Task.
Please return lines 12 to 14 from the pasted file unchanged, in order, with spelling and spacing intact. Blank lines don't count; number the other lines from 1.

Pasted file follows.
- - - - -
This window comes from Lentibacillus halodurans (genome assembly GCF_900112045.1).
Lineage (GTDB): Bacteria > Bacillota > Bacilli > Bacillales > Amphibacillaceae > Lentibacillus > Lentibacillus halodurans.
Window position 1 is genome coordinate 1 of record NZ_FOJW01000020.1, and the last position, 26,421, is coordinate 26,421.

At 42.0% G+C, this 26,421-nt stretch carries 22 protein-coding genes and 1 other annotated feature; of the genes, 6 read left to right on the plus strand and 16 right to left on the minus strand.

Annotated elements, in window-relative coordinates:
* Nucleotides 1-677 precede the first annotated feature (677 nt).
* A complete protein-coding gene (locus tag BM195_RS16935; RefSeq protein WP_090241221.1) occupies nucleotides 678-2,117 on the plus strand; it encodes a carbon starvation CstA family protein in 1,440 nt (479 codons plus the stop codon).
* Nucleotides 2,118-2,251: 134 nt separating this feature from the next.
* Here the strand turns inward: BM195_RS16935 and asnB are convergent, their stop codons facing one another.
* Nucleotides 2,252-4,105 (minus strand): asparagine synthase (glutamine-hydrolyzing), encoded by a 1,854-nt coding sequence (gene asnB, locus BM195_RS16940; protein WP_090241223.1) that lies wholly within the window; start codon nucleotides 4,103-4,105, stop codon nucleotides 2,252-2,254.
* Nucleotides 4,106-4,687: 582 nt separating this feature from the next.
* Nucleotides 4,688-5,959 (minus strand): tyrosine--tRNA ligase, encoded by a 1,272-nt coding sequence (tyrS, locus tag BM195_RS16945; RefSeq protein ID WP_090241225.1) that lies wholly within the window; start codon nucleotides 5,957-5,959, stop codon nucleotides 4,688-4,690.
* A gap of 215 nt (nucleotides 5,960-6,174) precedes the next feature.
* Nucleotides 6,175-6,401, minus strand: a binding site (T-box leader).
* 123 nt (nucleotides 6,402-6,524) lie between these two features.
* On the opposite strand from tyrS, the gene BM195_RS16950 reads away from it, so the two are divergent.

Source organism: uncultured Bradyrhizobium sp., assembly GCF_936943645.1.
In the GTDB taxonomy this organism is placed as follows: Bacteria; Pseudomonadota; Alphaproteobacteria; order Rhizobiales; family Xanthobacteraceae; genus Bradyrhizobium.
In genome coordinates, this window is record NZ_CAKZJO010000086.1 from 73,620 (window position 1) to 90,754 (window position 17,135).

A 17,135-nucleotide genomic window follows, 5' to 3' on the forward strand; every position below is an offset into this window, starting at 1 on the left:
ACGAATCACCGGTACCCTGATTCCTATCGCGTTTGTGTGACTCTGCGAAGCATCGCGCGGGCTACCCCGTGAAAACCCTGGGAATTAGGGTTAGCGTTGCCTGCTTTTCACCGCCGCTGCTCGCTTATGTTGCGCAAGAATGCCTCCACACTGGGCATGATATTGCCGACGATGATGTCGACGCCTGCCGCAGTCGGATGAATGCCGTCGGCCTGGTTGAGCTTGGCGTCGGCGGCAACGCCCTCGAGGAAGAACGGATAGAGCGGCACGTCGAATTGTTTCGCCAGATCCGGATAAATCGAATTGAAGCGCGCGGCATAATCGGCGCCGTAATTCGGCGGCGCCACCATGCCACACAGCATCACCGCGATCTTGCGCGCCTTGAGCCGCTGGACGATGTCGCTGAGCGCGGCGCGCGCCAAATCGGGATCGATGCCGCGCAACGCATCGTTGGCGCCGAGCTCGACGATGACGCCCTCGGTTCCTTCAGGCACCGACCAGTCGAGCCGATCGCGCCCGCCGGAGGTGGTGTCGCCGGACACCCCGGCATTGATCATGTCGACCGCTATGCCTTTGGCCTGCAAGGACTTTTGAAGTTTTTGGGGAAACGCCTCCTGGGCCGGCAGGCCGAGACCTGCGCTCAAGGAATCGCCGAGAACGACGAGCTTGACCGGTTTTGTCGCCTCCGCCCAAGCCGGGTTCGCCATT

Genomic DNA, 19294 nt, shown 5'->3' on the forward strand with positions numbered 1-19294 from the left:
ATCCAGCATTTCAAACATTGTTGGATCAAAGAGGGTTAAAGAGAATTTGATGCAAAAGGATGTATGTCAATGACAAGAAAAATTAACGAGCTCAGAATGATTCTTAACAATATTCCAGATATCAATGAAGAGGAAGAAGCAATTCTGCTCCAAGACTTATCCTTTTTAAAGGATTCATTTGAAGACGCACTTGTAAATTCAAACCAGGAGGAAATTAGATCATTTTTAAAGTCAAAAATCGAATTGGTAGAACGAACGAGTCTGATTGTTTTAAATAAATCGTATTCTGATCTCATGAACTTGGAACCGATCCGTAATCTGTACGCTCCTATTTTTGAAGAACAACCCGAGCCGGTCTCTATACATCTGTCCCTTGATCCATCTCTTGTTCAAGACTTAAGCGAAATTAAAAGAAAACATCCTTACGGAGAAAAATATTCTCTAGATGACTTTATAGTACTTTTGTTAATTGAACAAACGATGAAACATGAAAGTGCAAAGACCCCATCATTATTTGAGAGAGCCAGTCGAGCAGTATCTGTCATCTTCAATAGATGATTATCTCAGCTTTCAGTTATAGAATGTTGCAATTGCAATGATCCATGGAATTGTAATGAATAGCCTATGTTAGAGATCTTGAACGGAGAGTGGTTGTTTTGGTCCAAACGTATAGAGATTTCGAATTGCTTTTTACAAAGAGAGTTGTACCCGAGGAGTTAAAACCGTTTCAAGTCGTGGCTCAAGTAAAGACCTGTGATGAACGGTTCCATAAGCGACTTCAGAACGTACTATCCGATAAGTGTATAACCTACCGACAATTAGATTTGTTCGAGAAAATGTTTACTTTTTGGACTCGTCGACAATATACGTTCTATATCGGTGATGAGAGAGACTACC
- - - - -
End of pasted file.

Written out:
* Nucleotides 4,688-5,959 (minus strand): tyrosine--tRNA ligase, encoded by a 1,272-nt coding sequence (tyrS, locus tag BM195_RS16945; RefSeq protein ID WP_090241225.1) that lies wholly within the window; start codon nucleotides 5,957-5,959, stop codon nucleotides 4,688-4,690.
* A gap of 215 nt (nucleotides 5,960-6,174) precedes the next feature.
* Nucleotides 6,175-6,401, minus strand: a binding site (T-box leader).